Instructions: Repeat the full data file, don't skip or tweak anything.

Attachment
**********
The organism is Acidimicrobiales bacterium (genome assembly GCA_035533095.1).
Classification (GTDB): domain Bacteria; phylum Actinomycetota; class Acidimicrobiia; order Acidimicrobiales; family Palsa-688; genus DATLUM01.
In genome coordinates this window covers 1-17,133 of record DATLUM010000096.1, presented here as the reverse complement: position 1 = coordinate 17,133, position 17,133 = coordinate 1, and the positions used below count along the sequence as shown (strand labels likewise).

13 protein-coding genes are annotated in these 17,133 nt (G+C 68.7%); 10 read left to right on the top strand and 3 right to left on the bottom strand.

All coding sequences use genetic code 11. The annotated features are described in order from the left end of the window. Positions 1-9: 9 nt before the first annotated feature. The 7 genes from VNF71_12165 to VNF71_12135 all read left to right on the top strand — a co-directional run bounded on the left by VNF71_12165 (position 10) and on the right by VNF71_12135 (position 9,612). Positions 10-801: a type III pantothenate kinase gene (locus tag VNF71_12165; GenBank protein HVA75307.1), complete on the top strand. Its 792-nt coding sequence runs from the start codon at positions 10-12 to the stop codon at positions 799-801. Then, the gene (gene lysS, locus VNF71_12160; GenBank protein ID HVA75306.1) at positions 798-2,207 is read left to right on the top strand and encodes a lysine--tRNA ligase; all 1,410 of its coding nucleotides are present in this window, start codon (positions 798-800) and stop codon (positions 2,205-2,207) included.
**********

The organism is Acidimicrobiales bacterium (genome assembly GCA_035533095.1).
Classification (GTDB): domain Bacteria; phylum Actinomycetota; class Acidimicrobiia; order Acidimicrobiales; family Palsa-688; genus DATLUM01.
In genome coordinates this window covers 1-17,133 of record DATLUM010000096.1, presented here as the reverse complement: position 1 = coordinate 17,133, position 17,133 = coordinate 1, and the positions used below count along the sequence as shown (strand labels likewise).

13 protein-coding genes are annotated in these 17,133 nt (G+C 68.7%); 10 read left to right on the top strand and 3 right to left on the bottom strand.

All coding sequences use genetic code 11. The annotated features are described in order from the left end of the window. Positions 1-9: 9 nt before the first annotated feature. The 7 genes from VNF71_12165 to VNF71_12135 all read left to right on the top strand — a co-directional run bounded on the left by VNF71_12165 (position 10) and on the right by VNF71_12135 (position 9,612). Positions 10-801: a type III pantothenate kinase gene (locus tag VNF71_12165; GenBank protein HVA75307.1), complete on the top strand. Its 792-nt coding sequence runs from the start codon at positions 10-12 to the stop codon at positions 799-801. Then, the gene (gene lysS, locus VNF71_12160; GenBank protein ID HVA75306.1) at positions 798-2,207 is read left to right on the top strand and encodes a lysine--tRNA ligase; all 1,410 of its coding nucleotides are present in this window, start codon (positions 798-800) and stop codon (positions 2,205-2,207) included.